Barack Obama says we want less debt, lower taxes, more trade
WASHINGTON: It seems Washington is all ears these days.
President Barack Obama says he'll take a great idea to fix the economy anywhere he hears it. The Republican leaders in Congress can't say enough how determined they are to "listen to the American people." OK. Here goes. We want less debt, lower taxes, more trade, less trade, "less talk and more walk," a brand new New Deal, a private sector renaissance, money for trains and roads, easier credit, a clampdown on CEO pay, more immigration, less immigration, government off our backs, a safer safety net, cheaper health care, the dismantling of Obamacare - and how about some energy derived from burning algae?
Plus a new tone in Washington. All in a New York minute. The Associated Press asked people across the country to serve up their ideas to set the economy straight, a challenge underscored Friday when the jobless rate climbed to 9.8 percent, topping 9 percent for a record 19 straight months. They answered in a cacophony of voices, from the corporate office to the cafe.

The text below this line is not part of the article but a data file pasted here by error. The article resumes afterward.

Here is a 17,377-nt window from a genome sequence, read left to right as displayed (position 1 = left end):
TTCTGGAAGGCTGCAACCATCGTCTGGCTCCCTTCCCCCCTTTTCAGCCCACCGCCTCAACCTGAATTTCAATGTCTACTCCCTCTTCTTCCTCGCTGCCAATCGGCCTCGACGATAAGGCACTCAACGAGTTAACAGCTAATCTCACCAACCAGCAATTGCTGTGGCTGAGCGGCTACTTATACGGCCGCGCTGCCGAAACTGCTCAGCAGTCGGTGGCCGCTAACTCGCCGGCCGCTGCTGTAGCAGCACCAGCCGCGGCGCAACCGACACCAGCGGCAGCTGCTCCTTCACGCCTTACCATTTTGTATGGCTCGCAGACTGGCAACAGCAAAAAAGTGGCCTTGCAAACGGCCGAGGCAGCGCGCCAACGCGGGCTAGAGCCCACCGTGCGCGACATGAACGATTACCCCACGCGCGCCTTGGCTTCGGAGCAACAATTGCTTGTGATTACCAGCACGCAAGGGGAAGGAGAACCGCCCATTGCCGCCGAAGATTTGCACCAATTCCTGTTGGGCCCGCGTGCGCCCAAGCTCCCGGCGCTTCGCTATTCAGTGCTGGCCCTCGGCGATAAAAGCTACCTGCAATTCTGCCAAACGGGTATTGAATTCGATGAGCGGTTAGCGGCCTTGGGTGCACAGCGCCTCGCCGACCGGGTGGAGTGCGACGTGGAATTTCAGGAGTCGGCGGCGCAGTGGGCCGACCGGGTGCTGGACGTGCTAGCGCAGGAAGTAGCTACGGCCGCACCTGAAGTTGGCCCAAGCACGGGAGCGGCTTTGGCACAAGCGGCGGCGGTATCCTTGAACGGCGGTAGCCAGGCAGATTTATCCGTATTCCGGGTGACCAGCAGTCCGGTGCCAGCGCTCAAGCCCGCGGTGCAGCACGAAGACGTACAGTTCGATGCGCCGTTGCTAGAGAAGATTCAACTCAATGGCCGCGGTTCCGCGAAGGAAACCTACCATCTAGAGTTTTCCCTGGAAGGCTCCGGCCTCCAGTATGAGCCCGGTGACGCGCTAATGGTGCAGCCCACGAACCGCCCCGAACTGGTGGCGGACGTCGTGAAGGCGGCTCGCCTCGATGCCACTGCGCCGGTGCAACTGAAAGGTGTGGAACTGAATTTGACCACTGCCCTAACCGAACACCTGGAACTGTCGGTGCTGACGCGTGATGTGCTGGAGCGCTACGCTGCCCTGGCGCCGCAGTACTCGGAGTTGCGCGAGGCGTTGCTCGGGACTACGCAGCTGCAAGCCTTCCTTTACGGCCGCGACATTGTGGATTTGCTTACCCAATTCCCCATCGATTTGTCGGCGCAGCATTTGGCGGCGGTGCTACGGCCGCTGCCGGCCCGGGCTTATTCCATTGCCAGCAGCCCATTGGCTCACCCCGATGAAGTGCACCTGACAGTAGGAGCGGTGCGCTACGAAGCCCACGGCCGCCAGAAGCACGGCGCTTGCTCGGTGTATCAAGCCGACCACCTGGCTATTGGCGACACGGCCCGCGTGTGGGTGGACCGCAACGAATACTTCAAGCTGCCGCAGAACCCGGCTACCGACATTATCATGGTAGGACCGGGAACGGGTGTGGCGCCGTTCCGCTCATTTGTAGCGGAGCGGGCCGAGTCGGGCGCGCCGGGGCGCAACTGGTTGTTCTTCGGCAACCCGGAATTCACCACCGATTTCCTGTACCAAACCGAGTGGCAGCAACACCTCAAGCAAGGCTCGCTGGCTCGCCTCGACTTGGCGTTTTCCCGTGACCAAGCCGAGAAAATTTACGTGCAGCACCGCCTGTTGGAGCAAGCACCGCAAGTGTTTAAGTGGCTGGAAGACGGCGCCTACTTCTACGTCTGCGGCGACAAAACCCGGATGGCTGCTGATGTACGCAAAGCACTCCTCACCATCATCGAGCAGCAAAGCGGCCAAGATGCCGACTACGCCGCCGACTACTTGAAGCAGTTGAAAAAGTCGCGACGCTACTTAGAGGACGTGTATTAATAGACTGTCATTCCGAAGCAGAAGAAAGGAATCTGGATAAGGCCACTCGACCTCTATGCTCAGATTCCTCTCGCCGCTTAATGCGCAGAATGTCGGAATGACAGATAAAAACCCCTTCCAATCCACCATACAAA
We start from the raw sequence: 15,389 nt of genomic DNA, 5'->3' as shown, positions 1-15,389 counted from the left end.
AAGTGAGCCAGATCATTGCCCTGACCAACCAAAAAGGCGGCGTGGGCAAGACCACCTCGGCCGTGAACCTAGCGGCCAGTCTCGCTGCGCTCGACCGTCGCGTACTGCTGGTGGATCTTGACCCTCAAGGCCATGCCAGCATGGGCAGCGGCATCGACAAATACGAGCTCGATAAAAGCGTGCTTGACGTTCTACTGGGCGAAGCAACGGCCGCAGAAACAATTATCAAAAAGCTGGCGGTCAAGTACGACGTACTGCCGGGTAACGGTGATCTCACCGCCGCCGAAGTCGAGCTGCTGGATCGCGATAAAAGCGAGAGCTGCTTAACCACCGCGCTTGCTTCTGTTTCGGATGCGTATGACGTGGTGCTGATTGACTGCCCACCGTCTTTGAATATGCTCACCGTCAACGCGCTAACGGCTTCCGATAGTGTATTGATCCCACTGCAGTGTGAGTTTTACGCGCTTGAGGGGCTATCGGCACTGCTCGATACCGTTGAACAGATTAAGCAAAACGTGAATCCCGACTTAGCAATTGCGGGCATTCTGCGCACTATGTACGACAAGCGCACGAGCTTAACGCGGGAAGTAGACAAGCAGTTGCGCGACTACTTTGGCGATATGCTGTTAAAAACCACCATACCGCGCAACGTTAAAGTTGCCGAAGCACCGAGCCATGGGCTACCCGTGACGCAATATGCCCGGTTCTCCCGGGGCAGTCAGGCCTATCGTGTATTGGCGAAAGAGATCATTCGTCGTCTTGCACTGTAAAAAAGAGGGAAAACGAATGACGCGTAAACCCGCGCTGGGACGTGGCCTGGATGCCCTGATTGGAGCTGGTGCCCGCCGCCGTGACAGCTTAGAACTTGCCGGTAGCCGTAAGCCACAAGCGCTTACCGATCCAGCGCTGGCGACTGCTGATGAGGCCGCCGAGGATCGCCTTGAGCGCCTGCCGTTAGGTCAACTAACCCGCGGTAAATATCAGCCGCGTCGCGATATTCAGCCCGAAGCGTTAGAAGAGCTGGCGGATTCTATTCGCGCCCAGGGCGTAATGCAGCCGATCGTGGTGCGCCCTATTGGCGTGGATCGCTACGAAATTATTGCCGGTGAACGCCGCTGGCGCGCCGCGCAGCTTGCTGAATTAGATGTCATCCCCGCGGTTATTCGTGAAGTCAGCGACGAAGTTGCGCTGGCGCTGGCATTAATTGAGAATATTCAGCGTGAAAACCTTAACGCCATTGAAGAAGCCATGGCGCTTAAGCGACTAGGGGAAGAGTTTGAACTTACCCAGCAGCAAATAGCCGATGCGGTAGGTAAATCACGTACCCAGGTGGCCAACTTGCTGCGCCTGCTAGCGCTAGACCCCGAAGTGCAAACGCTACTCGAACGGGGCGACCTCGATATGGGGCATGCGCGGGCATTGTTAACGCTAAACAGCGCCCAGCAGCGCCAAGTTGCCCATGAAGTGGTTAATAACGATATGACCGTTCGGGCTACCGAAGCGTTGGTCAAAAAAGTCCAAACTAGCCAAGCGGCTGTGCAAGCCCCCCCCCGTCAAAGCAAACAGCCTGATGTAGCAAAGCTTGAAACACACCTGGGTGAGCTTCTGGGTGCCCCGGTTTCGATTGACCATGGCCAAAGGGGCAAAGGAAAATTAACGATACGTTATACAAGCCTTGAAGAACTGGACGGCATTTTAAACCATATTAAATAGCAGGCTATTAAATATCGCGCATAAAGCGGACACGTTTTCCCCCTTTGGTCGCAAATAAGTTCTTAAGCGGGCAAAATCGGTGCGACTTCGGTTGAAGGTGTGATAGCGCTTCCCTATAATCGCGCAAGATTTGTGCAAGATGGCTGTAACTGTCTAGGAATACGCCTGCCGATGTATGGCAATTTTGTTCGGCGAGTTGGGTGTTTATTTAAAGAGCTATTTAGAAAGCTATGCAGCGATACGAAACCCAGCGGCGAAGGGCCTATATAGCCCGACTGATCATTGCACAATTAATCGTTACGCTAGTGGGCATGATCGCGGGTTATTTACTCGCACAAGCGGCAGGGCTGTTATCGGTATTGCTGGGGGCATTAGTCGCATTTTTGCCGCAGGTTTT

America is not just a tea party. It's a coffee shop in Texas, too. It's a union hall in New York and it's Silicon Valley in California.
In Menlo Park, Calif., venture capitalist Marc Andreessen, an online pioneer who co-founded Netscape Communications, said the "single biggest thing we could do to accelerate the economy by far is to increase immigration."
"We have this bizarre paradox," he says, "where we have the world's best research universities, we have the smartest people who come from all over the world to come to study. They end up getting degrees in computer science, electrical engineering and chemical engineering and then we kick them out of the country. It's just absolutely crazy. "If they were able to stay here to work for other companies and start other companies, we would have so much more economic growth. It would be just amazing. What we are doing now is just completely self-destructive."
The U.S. offers 65,000 visas a year for foreigners with advanced skills sought by U.S. companies, plus 20,000 visas for people who graduate from U.S. schools with a master's or higher in certain fields. Some companies complain the visas are not granted quickly enough.
If U.S. goes begging for brainiacs, that means plenty of opportunity for people such as Ulises Aranda, 24, of the Dallas suburb of Farmers Branch. He graduated with a master's in mechanical engineering in May and had no shortage of job offers. He chose to work for his father's engineering construction firm. -Ap